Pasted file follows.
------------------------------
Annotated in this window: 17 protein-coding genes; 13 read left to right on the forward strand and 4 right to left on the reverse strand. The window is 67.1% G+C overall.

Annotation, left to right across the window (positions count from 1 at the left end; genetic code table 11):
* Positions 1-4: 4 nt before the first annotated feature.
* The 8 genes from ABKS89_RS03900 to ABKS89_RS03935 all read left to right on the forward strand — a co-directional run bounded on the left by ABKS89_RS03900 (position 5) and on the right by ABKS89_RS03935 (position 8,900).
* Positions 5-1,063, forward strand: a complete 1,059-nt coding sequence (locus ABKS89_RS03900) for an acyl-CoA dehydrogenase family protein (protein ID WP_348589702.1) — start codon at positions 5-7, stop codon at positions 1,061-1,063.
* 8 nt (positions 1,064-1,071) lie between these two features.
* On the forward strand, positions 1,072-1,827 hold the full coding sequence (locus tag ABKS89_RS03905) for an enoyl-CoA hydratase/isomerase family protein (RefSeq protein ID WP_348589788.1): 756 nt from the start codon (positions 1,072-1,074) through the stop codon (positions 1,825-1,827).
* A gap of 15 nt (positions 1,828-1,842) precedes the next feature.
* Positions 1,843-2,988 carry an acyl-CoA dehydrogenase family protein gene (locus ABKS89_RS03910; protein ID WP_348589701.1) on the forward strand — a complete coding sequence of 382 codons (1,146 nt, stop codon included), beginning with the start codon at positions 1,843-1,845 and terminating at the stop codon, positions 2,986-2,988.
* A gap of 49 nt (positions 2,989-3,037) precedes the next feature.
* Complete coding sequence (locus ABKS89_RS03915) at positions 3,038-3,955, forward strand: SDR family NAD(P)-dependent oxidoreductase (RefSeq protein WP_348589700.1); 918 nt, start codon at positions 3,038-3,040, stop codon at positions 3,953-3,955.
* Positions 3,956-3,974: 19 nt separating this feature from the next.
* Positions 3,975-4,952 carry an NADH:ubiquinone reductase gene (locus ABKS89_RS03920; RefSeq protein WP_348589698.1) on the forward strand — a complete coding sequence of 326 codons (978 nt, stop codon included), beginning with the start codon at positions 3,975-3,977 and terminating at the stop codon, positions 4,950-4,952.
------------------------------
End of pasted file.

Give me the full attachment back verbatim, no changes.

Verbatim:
Annotated in this window: 17 protein-coding genes; 13 read left to right on the forward strand and 4 right to left on the reverse strand. The window is 67.1% G+C overall.

Annotation, left to right across the window (positions count from 1 at the left end; genetic code table 11):
* Positions 1-4: 4 nt before the first annotated feature.
* The 8 genes from ABKS89_RS03900 to ABKS89_RS03935 all read left to right on the forward strand — a co-directional run bounded on the left by ABKS89_RS03900 (position 5) and on the right by ABKS89_RS03935 (position 8,900).
* Positions 5-1,063, forward strand: a complete 1,059-nt coding sequence (locus ABKS89_RS03900) for an acyl-CoA dehydrogenase family protein (protein ID WP_348589702.1) — start codon at positions 5-7, stop codon at positions 1,061-1,063.
* 8 nt (positions 1,064-1,071) lie between these two features.
* On the forward strand, positions 1,072-1,827 hold the full coding sequence (locus tag ABKS89_RS03905) for an enoyl-CoA hydratase/isomerase family protein (RefSeq protein ID WP_348589788.1): 756 nt from the start codon (positions 1,072-1,074) through the stop codon (positions 1,825-1,827).
* A gap of 15 nt (positions 1,828-1,842) precedes the next feature.
* Positions 1,843-2,988 carry an acyl-CoA dehydrogenase family protein gene (locus ABKS89_RS03910; protein ID WP_348589701.1) on the forward strand — a complete coding sequence of 382 codons (1,146 nt, stop codon included), beginning with the start codon at positions 1,843-1,845 and terminating at the stop codon, positions 2,986-2,988.
* A gap of 49 nt (positions 2,989-3,037) precedes the next feature.
* Complete coding sequence (locus ABKS89_RS03915) at positions 3,038-3,955, forward strand: SDR family NAD(P)-dependent oxidoreductase (RefSeq protein WP_348589700.1); 918 nt, start codon at positions 3,038-3,040, stop codon at positions 3,953-3,955.
* Positions 3,956-3,974: 19 nt separating this feature from the next.
* Positions 3,975-4,952 carry an NADH:ubiquinone reductase gene (locus ABKS89_RS03920; RefSeq protein WP_348589698.1) on the forward strand — a complete coding sequence of 326 codons (978 nt, stop codon included), beginning with the start codon at positions 3,975-3,977 and terminating at the stop codon, positions 4,950-4,952.